Tech insight - who will get ‘the perfect start’ to ’17?

merc clutch

Among the less obvious regulation changes for 2017 is the fact that rules on clutch engagement have been tightened up significantly. Race starts could thus be really critical again - especially in this afternoon’s first round of the year in Australia.

The FIA wants to bring more control within the drivers’ hands instead of the engineers’. Last year they looked at radio communications and clutch bite points, as well as making drivers use only a single clutch paddle. Now there are further limitations on clutch control, and the movement and location of the paddles.

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Renault Sport F1 Team RS17 steering wheel. © Sutton Motorsport Images

There must now be linear control of the torque during clutch engagement, and it is no longer permissible for engineers to map the settings so that most of the available movement of the paddle would be within the optimum bite point of the clutch.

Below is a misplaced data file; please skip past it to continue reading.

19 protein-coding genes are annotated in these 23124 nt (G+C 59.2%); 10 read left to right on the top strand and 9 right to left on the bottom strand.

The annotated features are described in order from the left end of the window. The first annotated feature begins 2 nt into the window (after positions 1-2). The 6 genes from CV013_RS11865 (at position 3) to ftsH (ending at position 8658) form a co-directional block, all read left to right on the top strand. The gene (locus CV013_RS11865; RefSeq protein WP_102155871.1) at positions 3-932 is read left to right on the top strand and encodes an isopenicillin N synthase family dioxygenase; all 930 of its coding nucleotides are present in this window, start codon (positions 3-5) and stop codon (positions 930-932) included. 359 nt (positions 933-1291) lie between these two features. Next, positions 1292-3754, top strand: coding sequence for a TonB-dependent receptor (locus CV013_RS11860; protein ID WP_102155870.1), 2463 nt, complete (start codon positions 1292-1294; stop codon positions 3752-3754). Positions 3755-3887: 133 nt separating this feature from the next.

In other words, with the new linear settings, it’s up to the driver to find the exactly correct bite point of the clutch to make the best start without getting excessive wheelspin or bogging the engine down.

The Mercedes drivers were among those to experience particular misfortune in this area at times last year, so to make getaways easier for Lewis Hamilton and Valtteri Bottas this season, the team have added innovative moulded clutch paddles to their 2017 steering wheel.

These feature holes for the drivers’ fingers, as illustrated in the animation below from renowned F1 technical analyst, Giorgio Piola.



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